Here’s one of my favorite little stories from the sayings of the Desert Fathers:
In Scetis a brother went to Moses to ask for advice. He said to him “Go and sit in your cell, and your cell will teach you everything.” (Quiet, 8)
Moses wasn’t talking about prison. The “cell” was a monk’s hut or cave in the 4th century Egyptian desert.
Stay In Your Cell
The advice was to stay put. Don’t go run errands.
The Desert Fathers and Mothers clearly didn’t always heed that advice: We have books of their sayings because they kept leaving their cells to hang out with each other.
Stay in the cell and they stayed in the game. That’s where the praying happened. That’s where they wrestled with their demons — all the issues that kept them from Christ.
Outside the cell? All distractions, all the time.
Here’s a saying from another desert father. This guy kept leaving his cell:
Hey look, a squirrel!
But seriously, to keep at their main calling they had to avoid external distractions. Only then could they even notice all the inner obstacles that stood between their current state and new life in Christ.
If they didn’t notice the obstacles they surely would never conquer them.
The Writer’s Cell
Abba Moses’ advice to desert monks applies very well to the life of a writer. I too have work to do that takes inward focus. I need to stay in my cell.
The modern version of this is abbreviate “BIC.” That is,
(Keep your) Bum In (the) Chair.
I need to stay in one place and produce words. It doesn’t matter much if I write with a pen or a keyboard. But I do have to stay put.
Right now I’m in a cafe. Traffic goes by. People are talking in the background.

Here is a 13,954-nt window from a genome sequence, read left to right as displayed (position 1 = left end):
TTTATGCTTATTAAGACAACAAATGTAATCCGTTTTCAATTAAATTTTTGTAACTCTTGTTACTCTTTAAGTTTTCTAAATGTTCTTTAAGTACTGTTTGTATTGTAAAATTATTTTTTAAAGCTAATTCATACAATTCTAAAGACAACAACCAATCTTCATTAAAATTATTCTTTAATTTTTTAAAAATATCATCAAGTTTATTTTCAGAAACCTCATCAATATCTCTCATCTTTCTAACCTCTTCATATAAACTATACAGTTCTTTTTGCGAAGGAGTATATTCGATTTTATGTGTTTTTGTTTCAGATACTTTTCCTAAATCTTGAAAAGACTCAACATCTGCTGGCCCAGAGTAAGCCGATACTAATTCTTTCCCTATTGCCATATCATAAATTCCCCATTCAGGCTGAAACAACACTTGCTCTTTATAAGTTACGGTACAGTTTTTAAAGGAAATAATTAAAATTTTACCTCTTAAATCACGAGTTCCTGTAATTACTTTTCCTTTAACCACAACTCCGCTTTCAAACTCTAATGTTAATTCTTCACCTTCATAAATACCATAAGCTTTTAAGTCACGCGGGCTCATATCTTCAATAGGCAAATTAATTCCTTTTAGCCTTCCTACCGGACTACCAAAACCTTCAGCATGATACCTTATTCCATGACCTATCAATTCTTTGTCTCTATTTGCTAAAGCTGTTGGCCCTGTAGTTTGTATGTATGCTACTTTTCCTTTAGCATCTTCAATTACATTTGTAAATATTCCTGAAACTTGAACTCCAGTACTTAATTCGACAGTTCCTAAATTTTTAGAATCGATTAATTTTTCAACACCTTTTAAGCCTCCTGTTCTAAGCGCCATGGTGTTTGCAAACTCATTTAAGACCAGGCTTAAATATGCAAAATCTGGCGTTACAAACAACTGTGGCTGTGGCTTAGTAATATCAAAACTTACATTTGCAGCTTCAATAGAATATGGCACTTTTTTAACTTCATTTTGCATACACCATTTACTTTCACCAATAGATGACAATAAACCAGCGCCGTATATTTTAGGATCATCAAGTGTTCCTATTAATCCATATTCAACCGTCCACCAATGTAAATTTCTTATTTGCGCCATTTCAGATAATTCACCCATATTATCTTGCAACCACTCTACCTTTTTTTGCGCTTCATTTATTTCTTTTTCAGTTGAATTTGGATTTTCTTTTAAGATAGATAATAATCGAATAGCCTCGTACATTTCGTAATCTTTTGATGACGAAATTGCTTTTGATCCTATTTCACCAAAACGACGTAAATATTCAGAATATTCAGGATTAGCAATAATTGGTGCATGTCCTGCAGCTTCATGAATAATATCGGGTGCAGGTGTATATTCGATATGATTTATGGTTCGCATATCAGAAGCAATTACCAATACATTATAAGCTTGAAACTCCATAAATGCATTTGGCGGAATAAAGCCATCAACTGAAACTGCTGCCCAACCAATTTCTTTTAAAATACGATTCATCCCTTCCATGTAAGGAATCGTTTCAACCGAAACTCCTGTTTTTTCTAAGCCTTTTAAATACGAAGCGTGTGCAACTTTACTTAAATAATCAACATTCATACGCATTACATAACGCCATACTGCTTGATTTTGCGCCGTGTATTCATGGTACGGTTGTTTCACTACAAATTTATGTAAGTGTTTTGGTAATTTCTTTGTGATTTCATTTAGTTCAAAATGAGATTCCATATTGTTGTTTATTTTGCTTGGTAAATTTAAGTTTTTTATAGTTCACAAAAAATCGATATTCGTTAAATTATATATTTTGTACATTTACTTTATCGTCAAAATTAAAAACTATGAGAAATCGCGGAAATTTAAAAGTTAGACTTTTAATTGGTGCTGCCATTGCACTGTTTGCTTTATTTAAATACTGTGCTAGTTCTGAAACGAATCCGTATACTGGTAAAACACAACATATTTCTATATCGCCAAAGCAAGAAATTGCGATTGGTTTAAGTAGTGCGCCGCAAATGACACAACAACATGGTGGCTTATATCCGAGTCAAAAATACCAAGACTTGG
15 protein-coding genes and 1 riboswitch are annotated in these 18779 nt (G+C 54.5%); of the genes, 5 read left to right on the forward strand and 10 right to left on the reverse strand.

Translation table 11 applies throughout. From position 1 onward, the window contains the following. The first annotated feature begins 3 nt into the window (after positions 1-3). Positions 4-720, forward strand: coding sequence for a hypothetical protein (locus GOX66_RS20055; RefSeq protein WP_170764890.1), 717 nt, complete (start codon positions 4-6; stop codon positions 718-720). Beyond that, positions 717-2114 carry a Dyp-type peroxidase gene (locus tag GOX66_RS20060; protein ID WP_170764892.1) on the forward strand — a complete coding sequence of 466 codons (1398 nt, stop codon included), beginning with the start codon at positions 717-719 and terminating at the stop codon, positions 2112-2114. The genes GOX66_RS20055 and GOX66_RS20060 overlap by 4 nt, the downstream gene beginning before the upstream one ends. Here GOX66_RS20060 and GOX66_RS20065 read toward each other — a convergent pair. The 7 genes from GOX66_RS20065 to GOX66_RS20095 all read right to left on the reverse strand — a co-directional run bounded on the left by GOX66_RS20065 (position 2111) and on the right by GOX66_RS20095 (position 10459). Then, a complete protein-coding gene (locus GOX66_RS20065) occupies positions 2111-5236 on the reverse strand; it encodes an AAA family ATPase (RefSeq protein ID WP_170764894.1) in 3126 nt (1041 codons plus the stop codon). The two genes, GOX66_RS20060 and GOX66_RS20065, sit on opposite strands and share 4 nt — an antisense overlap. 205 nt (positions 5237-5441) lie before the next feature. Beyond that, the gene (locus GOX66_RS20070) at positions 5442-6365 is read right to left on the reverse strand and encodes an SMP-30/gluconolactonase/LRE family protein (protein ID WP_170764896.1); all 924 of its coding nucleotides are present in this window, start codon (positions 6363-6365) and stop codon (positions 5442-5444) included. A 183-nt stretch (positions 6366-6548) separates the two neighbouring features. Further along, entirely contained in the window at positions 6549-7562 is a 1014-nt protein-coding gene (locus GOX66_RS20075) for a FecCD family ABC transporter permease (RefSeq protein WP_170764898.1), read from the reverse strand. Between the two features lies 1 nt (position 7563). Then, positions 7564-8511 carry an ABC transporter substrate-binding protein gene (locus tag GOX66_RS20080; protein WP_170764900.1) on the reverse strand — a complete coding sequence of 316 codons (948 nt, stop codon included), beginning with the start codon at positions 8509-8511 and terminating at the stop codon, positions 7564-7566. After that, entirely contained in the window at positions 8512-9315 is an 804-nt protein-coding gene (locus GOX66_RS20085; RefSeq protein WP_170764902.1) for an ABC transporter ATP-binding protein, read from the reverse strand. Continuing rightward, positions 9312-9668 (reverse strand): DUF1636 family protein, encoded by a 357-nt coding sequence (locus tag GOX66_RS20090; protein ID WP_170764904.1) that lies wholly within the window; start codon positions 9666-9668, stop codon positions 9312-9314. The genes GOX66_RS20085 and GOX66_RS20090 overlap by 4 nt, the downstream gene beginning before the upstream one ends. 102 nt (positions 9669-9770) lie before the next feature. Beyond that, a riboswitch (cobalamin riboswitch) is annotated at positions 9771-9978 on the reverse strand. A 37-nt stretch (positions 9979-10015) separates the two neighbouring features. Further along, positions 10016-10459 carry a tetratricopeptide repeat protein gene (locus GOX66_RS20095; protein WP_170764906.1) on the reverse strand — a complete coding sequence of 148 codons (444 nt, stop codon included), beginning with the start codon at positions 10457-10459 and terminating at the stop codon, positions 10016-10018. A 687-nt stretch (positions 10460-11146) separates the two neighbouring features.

Hey look, a squirrel!
I need to heed Moses’ advice to stay in my cell. That is where the real action is. That is where I’ll fight the battles that matter.
If I don’t stay put, I am giving into one of the most deadly temptations: I don’t write down the words I came to write. I miss the battle I came here to fight. On purpose.
I often tell myself that it doesn’t matter where I write. To some degree that is true. There are bestselling authors who scribbled out their novels while commuting by bus or train.
I’ve written in countless cafes over the years. And in many libraries. And on a bench by the water. And of course at my very own desk.
But I notice that I list my very own desk last of all. That means I’m not very good at staying in my cell.
And even in my cell I can sabotage my writing life with clutter. There is the physical clutter of objects that grab my eye. There is also temporal clutter of chores and other demands.
Clutter makes it had to focus on the main thing I need to do.
My good news is that I have an excellent opportunity to change. I have a new space to turn into an office — my cell. I have choices to make about clutter and about what I do when I’m in there.
And about whether I go into my cell at all.
Moses has a good word for all of us who want to be productive and creative.
Stay in your cell. Do the work.
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